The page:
All women with advanced breast cancer face a difficult and uncertain future. Most of them endure long courses of treatment that leave them looking to alternative or experimental therapies for a cure. A drug called trastuzumab attacks a particularly aggressive form of breast cancer in a unique way.
One aggressive form of breast cancer is characterized by too much of a protein known as human epithelial growth factor receptor-2 (HER2). This protein stimulates the growth of breast tumors. Trastuzumab is a monoclonal antibody, which blocks the HER2 receptor. This obstructs the growth of cancer cells.
Scientists have known since the 1980's that women whose breast cancers produce too much HER2 have cancers that are more aggressive and more likely to metastasize, or spread. Trastuzumab can enhance the effectiveness of standard chemotherapy treatments by targeting the HER2 receptor and slowing its activity.
Several clinical studies show that women with HER2-positive tumors using trastuzumab with chemotherapy have slower cancer growth and better response to treatment. An early study from 2001 showed that trastuzumab when added to chemotherapy was effective in slowing disease progression in HER2-positive breast cancer patients. In women with HER2-positive operable breast cancer, trastuzumab combined with chemotherapy improved survival outcome compared to those without trastuzumab.
Combined results of 2 studies involving over 3,300 women found longer survival rates after 1 year of treatment with trastuzumab added to chemotherapy compared to those without trastuzumab.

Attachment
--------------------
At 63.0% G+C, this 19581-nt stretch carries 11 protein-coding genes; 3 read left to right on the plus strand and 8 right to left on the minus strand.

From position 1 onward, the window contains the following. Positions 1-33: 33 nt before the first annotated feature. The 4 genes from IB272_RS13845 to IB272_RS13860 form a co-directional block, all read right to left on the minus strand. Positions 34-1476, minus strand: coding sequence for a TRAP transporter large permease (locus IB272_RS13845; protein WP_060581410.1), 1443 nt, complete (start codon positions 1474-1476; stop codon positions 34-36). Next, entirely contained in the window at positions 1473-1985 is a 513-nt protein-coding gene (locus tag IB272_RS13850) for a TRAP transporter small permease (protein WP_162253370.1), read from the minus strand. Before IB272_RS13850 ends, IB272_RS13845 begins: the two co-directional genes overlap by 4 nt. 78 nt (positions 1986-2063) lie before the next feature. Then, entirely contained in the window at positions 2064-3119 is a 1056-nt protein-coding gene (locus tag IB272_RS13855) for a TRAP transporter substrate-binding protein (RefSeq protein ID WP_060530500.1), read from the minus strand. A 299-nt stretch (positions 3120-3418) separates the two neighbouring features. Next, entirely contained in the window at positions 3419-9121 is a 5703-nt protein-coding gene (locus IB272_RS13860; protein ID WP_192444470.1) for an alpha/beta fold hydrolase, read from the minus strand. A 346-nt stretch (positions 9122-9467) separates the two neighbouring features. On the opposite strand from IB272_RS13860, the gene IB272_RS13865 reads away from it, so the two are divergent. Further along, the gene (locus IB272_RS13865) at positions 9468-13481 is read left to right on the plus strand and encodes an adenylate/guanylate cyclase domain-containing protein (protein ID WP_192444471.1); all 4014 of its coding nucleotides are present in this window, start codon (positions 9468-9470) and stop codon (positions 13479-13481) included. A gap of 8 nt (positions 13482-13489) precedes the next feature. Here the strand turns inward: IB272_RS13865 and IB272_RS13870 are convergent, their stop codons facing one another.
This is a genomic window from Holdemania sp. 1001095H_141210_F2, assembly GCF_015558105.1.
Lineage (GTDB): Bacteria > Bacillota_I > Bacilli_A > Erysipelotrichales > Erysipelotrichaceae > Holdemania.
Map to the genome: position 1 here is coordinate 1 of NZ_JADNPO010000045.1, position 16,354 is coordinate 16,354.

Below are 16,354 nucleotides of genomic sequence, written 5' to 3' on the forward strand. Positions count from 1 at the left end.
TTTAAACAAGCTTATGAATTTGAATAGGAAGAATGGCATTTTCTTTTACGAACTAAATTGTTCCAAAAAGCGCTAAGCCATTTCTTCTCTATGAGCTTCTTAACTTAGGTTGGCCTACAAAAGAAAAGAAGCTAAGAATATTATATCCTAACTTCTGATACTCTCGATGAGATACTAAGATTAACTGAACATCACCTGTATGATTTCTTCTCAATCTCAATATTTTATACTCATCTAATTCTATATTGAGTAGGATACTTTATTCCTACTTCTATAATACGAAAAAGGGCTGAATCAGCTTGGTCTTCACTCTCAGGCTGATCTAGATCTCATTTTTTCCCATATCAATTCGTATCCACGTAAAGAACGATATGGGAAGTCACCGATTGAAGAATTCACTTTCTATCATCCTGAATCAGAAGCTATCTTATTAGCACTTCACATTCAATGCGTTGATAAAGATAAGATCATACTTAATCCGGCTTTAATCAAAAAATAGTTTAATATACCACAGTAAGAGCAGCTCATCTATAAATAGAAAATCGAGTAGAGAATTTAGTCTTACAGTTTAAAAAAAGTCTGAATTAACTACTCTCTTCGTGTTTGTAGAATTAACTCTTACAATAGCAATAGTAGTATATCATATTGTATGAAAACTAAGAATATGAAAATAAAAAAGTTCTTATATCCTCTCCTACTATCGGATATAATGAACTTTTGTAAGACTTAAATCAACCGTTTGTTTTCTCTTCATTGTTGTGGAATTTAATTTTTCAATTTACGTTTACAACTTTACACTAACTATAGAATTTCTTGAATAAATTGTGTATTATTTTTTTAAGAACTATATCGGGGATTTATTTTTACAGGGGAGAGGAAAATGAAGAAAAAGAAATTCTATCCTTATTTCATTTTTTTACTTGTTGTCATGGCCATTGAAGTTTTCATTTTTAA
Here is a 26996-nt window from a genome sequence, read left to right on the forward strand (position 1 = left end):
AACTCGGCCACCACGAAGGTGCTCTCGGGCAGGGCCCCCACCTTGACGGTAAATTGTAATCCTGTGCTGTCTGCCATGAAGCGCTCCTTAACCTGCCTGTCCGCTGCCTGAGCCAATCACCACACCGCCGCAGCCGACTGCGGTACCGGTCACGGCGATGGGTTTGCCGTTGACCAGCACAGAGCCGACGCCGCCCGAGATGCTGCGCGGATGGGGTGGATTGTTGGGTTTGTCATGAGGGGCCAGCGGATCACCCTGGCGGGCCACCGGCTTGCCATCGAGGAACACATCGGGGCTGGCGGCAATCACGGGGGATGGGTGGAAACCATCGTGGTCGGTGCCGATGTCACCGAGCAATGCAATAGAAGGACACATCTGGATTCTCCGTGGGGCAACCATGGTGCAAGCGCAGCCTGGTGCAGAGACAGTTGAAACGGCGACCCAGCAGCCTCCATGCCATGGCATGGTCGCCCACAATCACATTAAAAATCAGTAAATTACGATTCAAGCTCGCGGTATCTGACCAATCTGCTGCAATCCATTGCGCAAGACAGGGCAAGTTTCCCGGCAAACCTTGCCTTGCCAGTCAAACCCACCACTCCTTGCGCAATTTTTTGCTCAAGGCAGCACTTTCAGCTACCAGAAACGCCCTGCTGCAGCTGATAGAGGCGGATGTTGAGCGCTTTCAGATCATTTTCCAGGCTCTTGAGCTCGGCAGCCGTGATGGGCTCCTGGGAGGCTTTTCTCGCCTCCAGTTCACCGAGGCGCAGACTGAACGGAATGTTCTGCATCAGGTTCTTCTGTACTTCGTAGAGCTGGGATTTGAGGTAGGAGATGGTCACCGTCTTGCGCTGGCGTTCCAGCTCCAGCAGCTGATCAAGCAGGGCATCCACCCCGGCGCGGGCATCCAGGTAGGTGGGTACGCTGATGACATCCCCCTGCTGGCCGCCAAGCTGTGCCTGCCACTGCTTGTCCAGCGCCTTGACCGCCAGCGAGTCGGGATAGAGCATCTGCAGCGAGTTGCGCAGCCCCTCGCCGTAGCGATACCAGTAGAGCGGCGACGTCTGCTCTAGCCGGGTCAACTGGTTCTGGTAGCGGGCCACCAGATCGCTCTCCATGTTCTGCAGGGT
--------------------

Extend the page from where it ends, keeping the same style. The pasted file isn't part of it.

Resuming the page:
In another study (the HERA trial), 1 year of treatment resulted in significant survival and less disease progression. In follow-up studies at 2 and 4 years, disease-free survival was maintained. Women who began treatment with trastuzumab after the first year of the study had similar results. There was little difference however, in overall survival or risk of death at the 4 year follow-up.
Unfortunately, although trastuzumab may be able to slow the growth of cancer cells, it is also associated with some serious side effects.
Cardiomyopathy is a potentially life-threatening heart muscle weakness that can lead to heart failure. This side effect is particularly common in women receiving chemotherapy with anthracyclines and cyclophosphamide. For this reason, woman considering trastuzumab have a thorough cardiac assessment before taking the drug and during treatment.
Other serious side effects include:
More common side effects include:
Trastuzumab is used only in cancers that overproduce HER2. It is now used for:
American Cancer Society
National Cancer Institute
Canadian Cancer Society
Canadian Breast Cancer Foundation
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Piccart-Gebhart MJ, Procter M, et al. Trastuzumab after adjuvant chemotherapy in HER2-positive breast cancer. N Engl J Med. 2005;353(16):1659-1672.
Romond EH, Perez EA, et al. Trastuzumab plus adjuvant chemotherapy for operable HER2-positive breast cancer. N Engl J Med. 2005;353:1673-1684.
Slamon DJ, Leyland-Jones B, et al. Concurrent administration of anti-HER2 monoclonal antibody and first-line chemotherapy for HER2-overexpressing metastatic breast cancer: A phase III, multinational, randomized, controlled trial. N Engl J Med. 2001;344:783-792.
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Trastuzumab. EBSCO DynaMed Plus website. Available at: https://www.dynamed.com/topics/dmp~AN~T233586/Trastuzumab. Updated October 25, 2016. Accessed November 2, 2016.
Last reviewed October 2016 by Michael Woods, MD
Please be aware that this information is provided to supplement the care provided by your physician. It is neither intended nor implied to be a substitute for professional medical advice. CALL YOUR HEALTHCARE PROVIDER IMMEDIATELY IF YOU THINK YOU MAY HAVE A MEDICAL EMERGENCY. Always seek the advice of your physician or other qualified health provider prior to starting any new treatment or with any questions you may have regarding a medical condition.
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